Proposed changes to Fluoridation Bill further ensures we are taking a safe, effective and affordable approach to improving children’s oral heath, Associate Health Minister Dr Ayesha Verrall announced today.
“Tooth decay is one of the leading causes of preventable hospitalisations for children,” Dr Ayesha Verrall said.
“In its current form, the Health (Fluoridation of Drinking Water) Amendment Bill proposes decision-making on fluoridation to shift from local authorities, to District Health Boards (DHBs).
“The Government is proposing an amendment to see that decision-making sits with the Director-General of Health.
“The proposed change, which will be made by a Supplementary Order Paper, simplifies the decision making and means we are taking a nationally consistent approach that’s based on evidence.
“Around 6,500 children under the age of nine were admitted to hospital for tooth decay and associated infections in 2019.
“The Fluoridation Bill as a whole recognises water fluoridation is a health-related issue. Right now only around 2.3 million New Zealanders have access to fluoridated drinking water.
“Community water fluoridation is a proven public health measure that will make a big difference to children’s wellbeing.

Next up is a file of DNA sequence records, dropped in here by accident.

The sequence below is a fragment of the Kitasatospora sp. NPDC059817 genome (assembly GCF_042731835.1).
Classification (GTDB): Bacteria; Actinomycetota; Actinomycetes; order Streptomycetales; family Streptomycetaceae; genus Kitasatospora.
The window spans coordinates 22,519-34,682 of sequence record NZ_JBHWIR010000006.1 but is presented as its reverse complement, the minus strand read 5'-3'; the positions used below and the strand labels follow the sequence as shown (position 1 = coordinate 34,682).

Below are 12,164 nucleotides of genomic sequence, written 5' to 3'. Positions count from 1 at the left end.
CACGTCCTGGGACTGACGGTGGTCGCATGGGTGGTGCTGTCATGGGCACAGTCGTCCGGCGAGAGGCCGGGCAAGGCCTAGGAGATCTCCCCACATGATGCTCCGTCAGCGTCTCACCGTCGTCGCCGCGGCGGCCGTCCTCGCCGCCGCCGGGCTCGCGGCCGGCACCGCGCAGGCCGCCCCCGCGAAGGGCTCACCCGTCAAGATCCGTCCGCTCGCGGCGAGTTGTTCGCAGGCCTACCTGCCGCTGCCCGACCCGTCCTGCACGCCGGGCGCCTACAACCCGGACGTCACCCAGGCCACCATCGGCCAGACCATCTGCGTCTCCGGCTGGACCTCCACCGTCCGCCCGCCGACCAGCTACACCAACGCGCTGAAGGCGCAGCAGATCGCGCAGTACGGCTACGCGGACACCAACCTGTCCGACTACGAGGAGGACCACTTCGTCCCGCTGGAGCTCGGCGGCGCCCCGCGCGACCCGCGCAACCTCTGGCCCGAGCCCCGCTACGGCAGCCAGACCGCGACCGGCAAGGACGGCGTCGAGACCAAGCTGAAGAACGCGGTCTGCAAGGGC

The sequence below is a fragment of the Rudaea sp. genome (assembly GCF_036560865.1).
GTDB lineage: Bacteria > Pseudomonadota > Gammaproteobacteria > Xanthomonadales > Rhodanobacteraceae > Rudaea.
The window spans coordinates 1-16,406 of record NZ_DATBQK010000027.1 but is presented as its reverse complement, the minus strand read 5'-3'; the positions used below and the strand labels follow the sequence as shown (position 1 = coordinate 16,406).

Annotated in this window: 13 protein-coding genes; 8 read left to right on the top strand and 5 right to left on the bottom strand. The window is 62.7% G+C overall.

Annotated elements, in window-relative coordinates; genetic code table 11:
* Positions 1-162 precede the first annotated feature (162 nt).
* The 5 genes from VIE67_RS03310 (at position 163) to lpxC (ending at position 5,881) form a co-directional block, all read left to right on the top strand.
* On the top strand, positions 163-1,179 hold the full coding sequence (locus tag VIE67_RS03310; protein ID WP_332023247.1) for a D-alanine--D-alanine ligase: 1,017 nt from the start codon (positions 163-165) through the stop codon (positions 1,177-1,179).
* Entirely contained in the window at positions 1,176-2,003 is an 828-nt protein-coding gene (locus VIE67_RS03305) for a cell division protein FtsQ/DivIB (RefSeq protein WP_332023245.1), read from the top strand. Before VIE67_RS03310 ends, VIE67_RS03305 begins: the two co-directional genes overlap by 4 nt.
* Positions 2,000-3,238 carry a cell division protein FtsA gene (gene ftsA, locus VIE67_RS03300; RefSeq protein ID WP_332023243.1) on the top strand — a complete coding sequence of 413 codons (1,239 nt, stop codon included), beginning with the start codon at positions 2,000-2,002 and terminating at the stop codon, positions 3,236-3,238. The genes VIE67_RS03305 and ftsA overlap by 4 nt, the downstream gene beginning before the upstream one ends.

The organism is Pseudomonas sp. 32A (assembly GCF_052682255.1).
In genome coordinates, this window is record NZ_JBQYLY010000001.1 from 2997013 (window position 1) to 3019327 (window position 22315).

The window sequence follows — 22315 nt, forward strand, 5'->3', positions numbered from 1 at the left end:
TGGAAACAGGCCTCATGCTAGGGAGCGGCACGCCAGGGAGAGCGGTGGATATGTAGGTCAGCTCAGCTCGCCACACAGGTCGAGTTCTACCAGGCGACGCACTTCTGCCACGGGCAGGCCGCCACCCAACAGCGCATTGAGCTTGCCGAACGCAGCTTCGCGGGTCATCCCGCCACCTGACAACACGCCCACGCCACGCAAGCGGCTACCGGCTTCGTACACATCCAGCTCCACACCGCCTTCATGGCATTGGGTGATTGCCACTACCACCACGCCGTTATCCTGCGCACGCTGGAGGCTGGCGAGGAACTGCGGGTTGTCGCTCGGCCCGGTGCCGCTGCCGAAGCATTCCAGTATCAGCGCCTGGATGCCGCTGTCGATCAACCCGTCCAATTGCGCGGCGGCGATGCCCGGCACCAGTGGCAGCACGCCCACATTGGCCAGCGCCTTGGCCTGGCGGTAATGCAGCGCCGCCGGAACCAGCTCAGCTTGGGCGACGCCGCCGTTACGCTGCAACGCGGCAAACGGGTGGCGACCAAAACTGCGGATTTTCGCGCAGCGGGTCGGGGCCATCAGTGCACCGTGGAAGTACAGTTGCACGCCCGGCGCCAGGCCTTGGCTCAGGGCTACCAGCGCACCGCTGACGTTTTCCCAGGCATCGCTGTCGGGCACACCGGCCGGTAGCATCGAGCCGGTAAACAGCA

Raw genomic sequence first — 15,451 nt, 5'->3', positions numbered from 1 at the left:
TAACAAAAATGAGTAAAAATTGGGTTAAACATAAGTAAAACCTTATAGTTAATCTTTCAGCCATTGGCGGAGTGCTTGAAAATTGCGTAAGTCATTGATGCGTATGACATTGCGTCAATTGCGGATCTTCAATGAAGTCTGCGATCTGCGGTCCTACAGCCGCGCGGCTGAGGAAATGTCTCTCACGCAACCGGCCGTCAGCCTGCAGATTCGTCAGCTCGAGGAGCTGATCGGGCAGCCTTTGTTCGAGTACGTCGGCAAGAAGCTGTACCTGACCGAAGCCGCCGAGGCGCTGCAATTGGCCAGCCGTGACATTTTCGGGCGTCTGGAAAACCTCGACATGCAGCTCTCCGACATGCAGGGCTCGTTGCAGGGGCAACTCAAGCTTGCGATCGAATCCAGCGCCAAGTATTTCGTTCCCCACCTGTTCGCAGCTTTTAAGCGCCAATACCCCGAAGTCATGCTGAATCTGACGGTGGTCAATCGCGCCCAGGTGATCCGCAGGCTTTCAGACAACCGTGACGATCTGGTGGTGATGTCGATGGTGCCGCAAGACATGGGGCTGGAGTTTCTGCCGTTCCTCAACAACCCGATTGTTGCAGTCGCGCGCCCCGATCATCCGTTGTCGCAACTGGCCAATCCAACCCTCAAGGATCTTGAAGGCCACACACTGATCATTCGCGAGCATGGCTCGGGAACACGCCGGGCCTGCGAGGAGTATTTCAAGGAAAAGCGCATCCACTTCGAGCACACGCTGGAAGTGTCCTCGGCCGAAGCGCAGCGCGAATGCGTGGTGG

“The current level of fluoride found naturally in our water supplies is not enough to prevent tooth decay.
“’Topping up’ fluoride levels allows the well-established health benefits to reach all New Zealanders, especially our children, Māori and Pacific populations and people in our poorer communities.
“The Bill was introduced into the House in 2016. Given that fluoridating our drinking water is widely recognised as the single-most important initiative to improve oral health, I expect this Bill to pass this year.
“Local Councils are responsible for the capital and operational costs of fluoridation. There will be funding available to support local councils with fluoridation related infrastructure work,” Dr Ayesha Verrall said.
The World Health Organization recommends boosting fluoride to optimum levels and community water fluoridation as the best method to do this.
In 2016, the Ministry commissioned an independent report Review of the Benefits and Costs of Community Water Fluoridation in New Zealand. The findings suggest that for people living in areas with fluoridated drinking-water there is a:
40 percent lower lifetime incidence of tooth decay among children and adolescents
48 percent reduction in hospital admissions for the treatment of tooth decay among children aged 0-4 years
21 percent reduction in tooth decay among adults aged 18–44 years
30 percent reduction in tooth decay among adults aged 45 years and over.
Media contact: Ranjani Ponnuchetty 027 575 0542